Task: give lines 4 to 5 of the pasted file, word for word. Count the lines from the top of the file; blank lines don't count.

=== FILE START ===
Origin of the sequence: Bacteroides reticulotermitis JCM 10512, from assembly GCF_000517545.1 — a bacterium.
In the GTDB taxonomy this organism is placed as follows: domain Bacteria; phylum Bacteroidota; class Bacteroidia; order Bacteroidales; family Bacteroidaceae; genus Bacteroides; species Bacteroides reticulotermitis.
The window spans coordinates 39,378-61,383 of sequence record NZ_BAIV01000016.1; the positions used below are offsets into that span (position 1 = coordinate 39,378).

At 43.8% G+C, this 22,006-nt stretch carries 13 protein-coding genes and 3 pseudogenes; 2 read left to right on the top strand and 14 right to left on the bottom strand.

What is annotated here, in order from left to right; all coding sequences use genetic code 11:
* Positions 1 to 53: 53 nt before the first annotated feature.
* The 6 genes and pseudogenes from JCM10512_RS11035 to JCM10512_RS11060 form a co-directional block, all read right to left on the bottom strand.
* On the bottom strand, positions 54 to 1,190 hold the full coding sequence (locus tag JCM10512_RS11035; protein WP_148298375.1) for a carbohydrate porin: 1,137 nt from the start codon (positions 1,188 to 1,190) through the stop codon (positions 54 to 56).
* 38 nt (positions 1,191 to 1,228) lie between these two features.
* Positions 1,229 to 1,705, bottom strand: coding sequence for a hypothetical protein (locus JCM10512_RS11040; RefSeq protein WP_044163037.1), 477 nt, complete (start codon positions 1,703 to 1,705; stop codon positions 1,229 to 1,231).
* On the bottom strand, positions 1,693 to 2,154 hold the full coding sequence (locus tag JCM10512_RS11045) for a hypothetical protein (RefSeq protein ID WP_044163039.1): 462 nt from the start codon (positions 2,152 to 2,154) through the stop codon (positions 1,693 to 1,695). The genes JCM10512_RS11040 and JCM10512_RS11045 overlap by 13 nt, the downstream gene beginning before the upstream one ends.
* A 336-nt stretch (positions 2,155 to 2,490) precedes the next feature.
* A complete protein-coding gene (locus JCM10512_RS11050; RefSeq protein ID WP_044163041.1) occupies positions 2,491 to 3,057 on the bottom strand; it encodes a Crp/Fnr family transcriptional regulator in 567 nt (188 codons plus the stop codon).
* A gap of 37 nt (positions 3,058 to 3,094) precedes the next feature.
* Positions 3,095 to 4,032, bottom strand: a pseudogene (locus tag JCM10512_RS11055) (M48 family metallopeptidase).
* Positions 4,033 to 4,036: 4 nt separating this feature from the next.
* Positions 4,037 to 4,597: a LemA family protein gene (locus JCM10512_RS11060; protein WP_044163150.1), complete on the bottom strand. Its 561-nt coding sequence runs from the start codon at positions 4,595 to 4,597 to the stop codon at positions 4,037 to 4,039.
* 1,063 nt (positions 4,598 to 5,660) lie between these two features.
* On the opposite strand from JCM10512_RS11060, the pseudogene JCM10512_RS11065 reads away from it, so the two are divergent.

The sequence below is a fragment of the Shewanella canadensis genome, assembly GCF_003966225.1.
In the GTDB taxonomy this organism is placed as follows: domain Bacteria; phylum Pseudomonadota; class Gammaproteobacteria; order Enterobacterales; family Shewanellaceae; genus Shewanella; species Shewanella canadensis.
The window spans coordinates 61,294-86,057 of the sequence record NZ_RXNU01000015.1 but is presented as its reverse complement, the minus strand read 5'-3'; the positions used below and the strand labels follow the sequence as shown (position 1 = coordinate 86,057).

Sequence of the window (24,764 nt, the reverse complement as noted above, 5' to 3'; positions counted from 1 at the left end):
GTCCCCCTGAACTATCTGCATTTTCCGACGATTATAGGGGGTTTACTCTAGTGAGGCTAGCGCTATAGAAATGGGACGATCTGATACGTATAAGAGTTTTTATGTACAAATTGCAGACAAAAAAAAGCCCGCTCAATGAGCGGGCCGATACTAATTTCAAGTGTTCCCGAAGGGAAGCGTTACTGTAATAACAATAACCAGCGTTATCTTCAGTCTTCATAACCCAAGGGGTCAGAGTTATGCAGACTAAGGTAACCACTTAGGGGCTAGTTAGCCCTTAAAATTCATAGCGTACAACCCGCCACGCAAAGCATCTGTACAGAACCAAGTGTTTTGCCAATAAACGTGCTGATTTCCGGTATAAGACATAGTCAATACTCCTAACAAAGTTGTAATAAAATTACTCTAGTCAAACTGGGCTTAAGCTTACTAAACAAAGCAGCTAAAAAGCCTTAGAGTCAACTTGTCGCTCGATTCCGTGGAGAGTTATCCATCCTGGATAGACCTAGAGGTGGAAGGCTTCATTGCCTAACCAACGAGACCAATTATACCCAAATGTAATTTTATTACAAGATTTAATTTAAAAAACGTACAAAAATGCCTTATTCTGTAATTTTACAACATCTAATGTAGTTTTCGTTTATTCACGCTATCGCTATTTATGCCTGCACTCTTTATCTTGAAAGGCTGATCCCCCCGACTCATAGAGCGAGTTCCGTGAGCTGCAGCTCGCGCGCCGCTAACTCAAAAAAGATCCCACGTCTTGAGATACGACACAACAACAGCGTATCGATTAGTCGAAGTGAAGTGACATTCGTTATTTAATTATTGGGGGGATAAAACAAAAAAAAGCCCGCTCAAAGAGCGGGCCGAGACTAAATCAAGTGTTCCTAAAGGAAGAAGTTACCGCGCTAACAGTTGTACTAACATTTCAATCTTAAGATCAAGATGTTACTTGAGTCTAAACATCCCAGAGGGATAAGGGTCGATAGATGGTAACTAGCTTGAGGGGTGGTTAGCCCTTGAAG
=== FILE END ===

At 43.8% G+C, this 22,006-nt stretch carries 13 protein-coding genes and 3 pseudogenes; 2 read left to right on the top strand and 14 right to left on the bottom strand.

What is annotated here, in order from left to right; all coding sequences use genetic code 11: